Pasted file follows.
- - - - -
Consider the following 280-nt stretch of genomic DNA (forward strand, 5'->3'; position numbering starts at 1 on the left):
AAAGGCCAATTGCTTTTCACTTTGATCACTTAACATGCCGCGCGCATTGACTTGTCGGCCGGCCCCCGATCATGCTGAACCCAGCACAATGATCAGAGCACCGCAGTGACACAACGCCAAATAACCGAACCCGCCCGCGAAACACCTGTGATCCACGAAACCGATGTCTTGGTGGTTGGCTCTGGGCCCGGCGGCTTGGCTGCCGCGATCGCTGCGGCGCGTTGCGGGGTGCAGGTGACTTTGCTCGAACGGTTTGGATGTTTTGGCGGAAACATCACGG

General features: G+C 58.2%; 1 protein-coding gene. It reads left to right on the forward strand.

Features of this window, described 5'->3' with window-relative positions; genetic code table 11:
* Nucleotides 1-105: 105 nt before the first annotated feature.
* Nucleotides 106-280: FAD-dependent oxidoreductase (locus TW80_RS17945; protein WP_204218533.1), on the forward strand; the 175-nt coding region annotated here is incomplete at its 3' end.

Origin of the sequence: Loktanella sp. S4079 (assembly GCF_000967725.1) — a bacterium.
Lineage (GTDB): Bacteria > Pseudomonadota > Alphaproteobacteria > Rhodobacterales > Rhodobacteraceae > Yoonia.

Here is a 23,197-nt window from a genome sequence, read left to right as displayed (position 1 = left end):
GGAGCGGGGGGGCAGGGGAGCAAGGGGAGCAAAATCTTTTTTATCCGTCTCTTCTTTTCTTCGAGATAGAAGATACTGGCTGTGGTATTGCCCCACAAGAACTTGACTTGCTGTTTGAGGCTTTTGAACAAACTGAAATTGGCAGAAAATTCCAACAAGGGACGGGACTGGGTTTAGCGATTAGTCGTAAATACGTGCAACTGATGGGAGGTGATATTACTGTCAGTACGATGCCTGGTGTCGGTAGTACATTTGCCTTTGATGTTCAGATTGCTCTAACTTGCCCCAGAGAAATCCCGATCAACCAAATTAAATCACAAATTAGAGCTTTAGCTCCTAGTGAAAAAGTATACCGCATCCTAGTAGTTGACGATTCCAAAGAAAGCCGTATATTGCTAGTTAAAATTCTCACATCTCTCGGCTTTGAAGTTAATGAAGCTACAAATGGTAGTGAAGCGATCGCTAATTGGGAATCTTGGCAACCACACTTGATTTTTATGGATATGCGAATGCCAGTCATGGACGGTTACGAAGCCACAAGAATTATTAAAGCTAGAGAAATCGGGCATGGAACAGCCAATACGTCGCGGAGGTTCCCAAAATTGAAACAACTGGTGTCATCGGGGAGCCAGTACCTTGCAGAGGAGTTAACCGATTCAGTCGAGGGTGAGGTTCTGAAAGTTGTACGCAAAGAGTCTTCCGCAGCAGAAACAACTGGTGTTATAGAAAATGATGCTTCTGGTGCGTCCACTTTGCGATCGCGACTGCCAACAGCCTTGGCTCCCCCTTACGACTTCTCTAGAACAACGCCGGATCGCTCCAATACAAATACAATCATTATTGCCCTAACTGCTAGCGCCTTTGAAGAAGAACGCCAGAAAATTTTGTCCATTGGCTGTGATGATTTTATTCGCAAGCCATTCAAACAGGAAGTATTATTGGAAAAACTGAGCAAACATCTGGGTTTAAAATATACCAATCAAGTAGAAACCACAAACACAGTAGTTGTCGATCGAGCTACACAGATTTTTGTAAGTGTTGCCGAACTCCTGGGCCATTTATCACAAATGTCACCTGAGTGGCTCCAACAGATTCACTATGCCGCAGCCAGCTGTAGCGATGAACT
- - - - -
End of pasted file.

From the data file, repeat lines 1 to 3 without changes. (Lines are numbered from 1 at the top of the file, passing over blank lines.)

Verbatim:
Consider the following 280-nt stretch of genomic DNA (forward strand, 5'->3'; position numbering starts at 1 on the left):
AAAGGCCAATTGCTTTTCACTTTGATCACTTAACATGCCGCGCGCATTGACTTGTCGGCCGGCCCCCGATCATGCTGAACCCAGCACAATGATCAGAGCACCGCAGTGACACAACGCCAAATAACCGAACCCGCCCGCGAAACACCTGTGATCCACGAAACCGATGTCTTGGTGGTTGGCTCTGGGCCCGGCGGCTTGGCTGCCGCGATCGCTGCGGCGCGTTGCGGGGTGCAGGTGACTTTGCTCGAACGGTTTGGATGTTTTGGCGGAAACATCACGG

General features: G+C 58.2%; 1 protein-coding gene. It reads left to right on the forward strand.